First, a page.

When we returned in triumph to Cincinnati, it seemed like the whole town came out to the railroad station to greet us. I lived on a dead-end street with no traffic and we played ball there just about every day. That summer, the ball we used was the one Ruth signed for me. What did I know? We played with it until we knocked the cover off it and then we put black tape all over it. The last time I saw it, it was in some sewer. Only a few years ago did I realize Babe Ruth signed balls are worth anywhere from $5,000-$10,000 in good shape.

    As a reward for winning the championship, the townspeople gave us a trip to New York and tickets for the first two games of the 1947 World Series between the Yankees and Dodgers.

    I'll never forget that first day I set foot inside Yankee Stadium and saw Jackie Robinson at first base for the Dodgers. I think of that every time I walk into Yankee Stadium. That was Jackie's rookie season, and little did I know a few years later I'd be calling him a teammate and, even more importantly, a friend.

    During my senior year, in which I made all-Ohio as quarterback for our football team and played shortstop on the baseball team, I was offered numerous scholarships to play both sports in college. I got invited along with one of my best friends, Glenn Sample (who was a tough lineman), to fly down to the University of Kentucky for the weekend where the legendary coach, Bear Bryant, had invited us. I had never been in an airplane. Sample was planning to go to college. I wasn't, but for a chance to get my first plane ride, I made the trip with him. I roomed with Babe Parilli, one of the all-time great quarterbacks who went from Kentucky to a long career in the pros. They had us throw passes and do some running in our T-shirts and shorts, and afterward Bryant offered us full four-year scholarships.

    I told him I was only interested in playing baseball, and he understood. Years later, when I was managing Knoxville in the Southern Association, Bryant's son was the general manager of the Birmingham team in the league. On our first trip to Birmingham, the visiting clubhouse man came to me and said, "There's a guy outside with a hat who wants to see you" It was Bryant. A few years after that, he came to visit me again in Boston when I was managing the Red Sox and one of his former 'Bama quarterbacks, Butch Hobson, was my third baseman.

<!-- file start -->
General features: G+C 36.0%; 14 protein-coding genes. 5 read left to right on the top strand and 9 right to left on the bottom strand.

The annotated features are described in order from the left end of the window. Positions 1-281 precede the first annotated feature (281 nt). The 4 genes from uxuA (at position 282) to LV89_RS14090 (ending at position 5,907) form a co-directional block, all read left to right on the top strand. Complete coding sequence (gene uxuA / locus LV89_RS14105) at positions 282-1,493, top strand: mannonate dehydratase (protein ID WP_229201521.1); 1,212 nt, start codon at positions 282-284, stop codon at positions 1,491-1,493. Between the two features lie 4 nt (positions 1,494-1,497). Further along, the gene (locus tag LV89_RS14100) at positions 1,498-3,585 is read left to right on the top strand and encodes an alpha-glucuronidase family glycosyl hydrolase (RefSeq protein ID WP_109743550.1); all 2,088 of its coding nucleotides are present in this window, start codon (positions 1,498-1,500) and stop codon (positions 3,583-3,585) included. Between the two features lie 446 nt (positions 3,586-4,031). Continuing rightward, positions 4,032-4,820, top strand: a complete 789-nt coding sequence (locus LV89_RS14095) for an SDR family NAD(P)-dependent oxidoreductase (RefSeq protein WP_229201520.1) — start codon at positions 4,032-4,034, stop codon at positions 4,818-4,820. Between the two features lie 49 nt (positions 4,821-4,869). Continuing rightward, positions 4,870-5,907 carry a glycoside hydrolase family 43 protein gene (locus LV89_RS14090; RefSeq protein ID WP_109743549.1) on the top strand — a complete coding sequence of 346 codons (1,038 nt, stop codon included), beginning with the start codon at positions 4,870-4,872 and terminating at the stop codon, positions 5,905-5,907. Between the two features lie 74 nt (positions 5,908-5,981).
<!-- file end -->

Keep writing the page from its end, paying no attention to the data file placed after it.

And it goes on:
I often thought about how funny it was to become friends with Bryant, even though I never played for him. I just wanted to play baseball and the sooner I got my career underway the better. Naturally, my first preference was to play for my hometown team, the Reds, and they kept telling me how much they wanted me. Their local scout, Buzz Boyle, invited me out to Crosley Field on a number of occasions and I got to know all the Reds players at the time, as well as their manager, Johnny Neun.

    At the same time, Cliff Alexander, the football coach at our rival Woodward High, was a bird dog scout for the Dodgers, and one day he came to me and told me he'd like to take me to Brooklyn for a tryout. I told the Reds about it and Johnny Neun got half-hot and called my dad and said, "We've been recruiting him, you can't let him go to Brooklyn!" My dad assured him I wouldn't sign in New York.

    When I got to Brooklyn and reported to Ebbets Field, George Sisler, the Hall of Fame first baseman, was conducting the tryout as the director of minor league operations for the Dodgers. Mind you, Sisler was a legend, a lifetime .340 hitter, and when I got up to bat for the first time, he was leaning on the cage behind me, a real imposing figure. The last thing I wanted to do was to swing and miss. So I choked up on the bat and started spraying the ball all over the field. After that first round, Cliff Alexander came over and said to me: "Where did you come up with that new style of hitting?" I told him I just wanted to make contact for Sisler. He looked at me and shook his head. "When we come back here tomorrow," he said, "go back to your old swing. I told him you were a power hitter and he's wondering where the power is."

    Well, the next day I hit three or four balls out of the ballpark and Branch Rickey, the Dodger president, was there to watch it. After the tryout, he said, "We'll offer you $2,500 to sign a contract with us." Because my dad had promised the Reds I wouldn't sign anything in New York, I went home to Cincinnati and told the Reds of the Dodger offer. They said to me: "We can't offer you that, but we'll give you $2,000 and start you off in Class-B ball instead of Class D where the Dodgers will start you." They came up with the weakest excuse for not giving me the same money, saying "We're not sure if your arm is big league caliber." They'd been courting me two years, watching me play quarterback and shortstop, and if there's one thing they knew about me it was that my arm was my best attribute.